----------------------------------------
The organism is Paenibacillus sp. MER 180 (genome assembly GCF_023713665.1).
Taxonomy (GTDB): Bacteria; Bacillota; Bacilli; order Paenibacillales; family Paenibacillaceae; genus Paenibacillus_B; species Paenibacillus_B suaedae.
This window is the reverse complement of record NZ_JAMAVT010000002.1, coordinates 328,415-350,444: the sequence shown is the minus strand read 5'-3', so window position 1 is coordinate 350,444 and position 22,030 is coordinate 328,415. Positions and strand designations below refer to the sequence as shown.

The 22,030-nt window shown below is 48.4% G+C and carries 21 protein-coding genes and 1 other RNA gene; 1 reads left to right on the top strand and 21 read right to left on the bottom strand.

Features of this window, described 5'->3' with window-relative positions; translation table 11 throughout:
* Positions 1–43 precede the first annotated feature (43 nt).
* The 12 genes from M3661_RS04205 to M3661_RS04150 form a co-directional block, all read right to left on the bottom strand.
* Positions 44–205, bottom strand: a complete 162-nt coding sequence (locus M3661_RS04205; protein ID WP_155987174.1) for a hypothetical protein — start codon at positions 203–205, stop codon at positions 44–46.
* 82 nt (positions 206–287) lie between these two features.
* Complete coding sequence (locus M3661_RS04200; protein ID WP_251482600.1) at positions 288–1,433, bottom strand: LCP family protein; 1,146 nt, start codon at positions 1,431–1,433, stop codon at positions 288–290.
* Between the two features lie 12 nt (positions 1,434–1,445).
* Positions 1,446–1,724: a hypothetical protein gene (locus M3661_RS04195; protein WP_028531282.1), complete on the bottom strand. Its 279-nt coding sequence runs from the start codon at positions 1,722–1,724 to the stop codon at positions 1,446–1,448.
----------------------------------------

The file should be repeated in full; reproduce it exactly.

The organism is Paenibacillus sp. MER 180 (genome assembly GCF_023713665.1).
Taxonomy (GTDB): Bacteria; Bacillota; Bacilli; order Paenibacillales; family Paenibacillaceae; genus Paenibacillus_B; species Paenibacillus_B suaedae.
This window is the reverse complement of record NZ_JAMAVT010000002.1, coordinates 328,415-350,444: the sequence shown is the minus strand read 5'-3', so window position 1 is coordinate 350,444 and position 22,030 is coordinate 328,415. Positions and strand designations below refer to the sequence as shown.

The 22,030-nt window shown below is 48.4% G+C and carries 21 protein-coding genes and 1 other RNA gene; 1 reads left to right on the top strand and 21 read right to left on the bottom strand.

Features of this window, described 5'->3' with window-relative positions; translation table 11 throughout:
* Positions 1–43 precede the first annotated feature (43 nt).
* The 12 genes from M3661_RS04205 to M3661_RS04150 form a co-directional block, all read right to left on the bottom strand.
* Positions 44–205, bottom strand: a complete 162-nt coding sequence (locus M3661_RS04205; protein ID WP_155987174.1) for a hypothetical protein — start codon at positions 203–205, stop codon at positions 44–46.
* 82 nt (positions 206–287) lie between these two features.
* Complete coding sequence (locus M3661_RS04200; protein ID WP_251482600.1) at positions 288–1,433, bottom strand: LCP family protein; 1,146 nt, start codon at positions 1,431–1,433, stop codon at positions 288–290.
* Between the two features lie 12 nt (positions 1,434–1,445).
* Positions 1,446–1,724: a hypothetical protein gene (locus M3661_RS04195; protein WP_028531282.1), complete on the bottom strand. Its 279-nt coding sequence runs from the start codon at positions 1,722–1,724 to the stop codon at positions 1,446–1,448.